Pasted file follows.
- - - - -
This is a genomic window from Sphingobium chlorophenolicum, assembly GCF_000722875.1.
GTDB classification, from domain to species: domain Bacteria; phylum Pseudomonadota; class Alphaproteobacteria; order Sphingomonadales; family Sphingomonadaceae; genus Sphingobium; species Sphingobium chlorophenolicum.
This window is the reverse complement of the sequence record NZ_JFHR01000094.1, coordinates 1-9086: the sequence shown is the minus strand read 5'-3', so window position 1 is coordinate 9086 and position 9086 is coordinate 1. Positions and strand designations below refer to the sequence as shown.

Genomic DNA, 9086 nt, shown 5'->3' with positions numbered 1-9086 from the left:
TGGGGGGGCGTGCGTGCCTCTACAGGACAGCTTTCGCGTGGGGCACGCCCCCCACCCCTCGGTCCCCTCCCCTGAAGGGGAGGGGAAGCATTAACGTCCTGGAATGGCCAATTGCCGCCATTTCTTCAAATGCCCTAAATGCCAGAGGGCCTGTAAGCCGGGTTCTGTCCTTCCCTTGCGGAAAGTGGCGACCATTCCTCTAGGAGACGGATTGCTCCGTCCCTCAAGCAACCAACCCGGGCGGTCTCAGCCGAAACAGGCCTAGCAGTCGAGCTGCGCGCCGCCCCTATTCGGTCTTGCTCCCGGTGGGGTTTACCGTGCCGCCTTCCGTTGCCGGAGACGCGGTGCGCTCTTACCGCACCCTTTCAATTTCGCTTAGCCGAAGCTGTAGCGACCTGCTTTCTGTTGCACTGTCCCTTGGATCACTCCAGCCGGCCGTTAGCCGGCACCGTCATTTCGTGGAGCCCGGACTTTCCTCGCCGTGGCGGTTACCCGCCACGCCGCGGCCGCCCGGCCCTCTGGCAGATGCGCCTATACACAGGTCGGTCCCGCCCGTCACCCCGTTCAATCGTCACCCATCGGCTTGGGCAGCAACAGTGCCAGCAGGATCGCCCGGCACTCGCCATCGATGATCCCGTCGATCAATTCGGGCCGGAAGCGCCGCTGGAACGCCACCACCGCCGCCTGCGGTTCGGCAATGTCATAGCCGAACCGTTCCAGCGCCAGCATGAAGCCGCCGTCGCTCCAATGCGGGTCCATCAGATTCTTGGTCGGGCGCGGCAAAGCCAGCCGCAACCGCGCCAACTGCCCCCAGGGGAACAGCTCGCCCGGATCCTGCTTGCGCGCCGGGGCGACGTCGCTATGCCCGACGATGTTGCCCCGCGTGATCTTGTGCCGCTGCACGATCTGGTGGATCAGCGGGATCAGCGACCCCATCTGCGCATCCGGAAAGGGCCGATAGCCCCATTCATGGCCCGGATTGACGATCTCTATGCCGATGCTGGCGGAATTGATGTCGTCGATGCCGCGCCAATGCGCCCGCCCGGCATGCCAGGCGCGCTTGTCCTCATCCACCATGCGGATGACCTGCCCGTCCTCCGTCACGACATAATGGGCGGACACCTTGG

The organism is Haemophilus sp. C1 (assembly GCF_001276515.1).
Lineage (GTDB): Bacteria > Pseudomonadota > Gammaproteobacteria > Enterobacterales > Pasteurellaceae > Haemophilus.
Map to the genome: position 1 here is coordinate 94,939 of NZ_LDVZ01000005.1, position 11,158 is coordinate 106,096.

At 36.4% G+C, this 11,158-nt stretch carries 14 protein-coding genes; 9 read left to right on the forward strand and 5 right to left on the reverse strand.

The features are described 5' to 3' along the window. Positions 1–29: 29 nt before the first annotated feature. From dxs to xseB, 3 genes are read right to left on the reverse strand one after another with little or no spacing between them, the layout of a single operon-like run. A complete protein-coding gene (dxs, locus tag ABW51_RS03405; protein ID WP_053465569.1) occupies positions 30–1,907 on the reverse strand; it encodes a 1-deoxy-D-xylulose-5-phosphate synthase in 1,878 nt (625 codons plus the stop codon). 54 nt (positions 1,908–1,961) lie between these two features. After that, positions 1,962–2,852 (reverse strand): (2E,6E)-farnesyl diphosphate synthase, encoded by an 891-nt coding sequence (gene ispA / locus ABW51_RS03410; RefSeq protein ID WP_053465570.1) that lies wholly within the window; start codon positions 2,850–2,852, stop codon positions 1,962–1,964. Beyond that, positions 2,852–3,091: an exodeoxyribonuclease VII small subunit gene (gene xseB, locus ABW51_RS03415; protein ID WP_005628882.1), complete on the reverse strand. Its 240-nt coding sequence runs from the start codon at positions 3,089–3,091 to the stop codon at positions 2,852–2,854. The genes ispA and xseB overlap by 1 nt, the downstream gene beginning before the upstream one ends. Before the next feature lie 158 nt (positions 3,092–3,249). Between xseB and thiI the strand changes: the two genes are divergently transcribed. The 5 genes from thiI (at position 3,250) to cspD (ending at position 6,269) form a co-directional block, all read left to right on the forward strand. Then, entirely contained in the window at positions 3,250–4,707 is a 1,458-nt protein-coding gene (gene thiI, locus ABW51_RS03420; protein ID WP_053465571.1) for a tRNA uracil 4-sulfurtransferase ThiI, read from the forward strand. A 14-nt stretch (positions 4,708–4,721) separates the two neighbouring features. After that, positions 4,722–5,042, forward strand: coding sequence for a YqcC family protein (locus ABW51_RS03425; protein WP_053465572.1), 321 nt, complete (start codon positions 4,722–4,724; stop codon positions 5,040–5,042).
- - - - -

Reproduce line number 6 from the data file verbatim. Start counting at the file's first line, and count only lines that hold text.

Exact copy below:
The organism is Haemophilus sp. C1 (assembly GCF_001276515.1).